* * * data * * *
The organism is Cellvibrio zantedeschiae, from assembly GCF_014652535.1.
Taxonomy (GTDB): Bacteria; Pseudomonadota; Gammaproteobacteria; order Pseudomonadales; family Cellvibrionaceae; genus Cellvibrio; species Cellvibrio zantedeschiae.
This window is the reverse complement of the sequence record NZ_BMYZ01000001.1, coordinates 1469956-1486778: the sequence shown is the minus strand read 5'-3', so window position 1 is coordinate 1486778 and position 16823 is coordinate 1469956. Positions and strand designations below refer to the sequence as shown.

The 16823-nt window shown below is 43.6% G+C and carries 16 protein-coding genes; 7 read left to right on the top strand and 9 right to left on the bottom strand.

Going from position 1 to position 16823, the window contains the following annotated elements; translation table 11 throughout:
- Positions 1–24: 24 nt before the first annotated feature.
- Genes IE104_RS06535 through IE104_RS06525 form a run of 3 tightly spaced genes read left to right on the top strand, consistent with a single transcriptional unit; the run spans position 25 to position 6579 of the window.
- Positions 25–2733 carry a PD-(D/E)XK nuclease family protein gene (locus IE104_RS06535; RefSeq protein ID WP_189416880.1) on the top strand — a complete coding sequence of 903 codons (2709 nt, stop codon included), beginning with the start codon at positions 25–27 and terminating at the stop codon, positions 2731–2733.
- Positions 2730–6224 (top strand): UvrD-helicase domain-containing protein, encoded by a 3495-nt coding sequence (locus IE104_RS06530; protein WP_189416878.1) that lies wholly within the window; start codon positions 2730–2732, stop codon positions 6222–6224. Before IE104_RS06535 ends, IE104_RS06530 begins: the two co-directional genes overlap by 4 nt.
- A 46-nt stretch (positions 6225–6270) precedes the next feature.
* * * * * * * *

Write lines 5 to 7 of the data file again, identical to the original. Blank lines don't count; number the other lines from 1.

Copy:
Going from position 1 to position 16823, the window contains the following annotated elements; translation table 11 throughout:
- Positions 1–24: 24 nt before the first annotated feature.
- Genes IE104_RS06535 through IE104_RS06525 form a run of 3 tightly spaced genes read left to right on the top strand, consistent with a single transcriptional unit; the run spans position 25 to position 6579 of the window.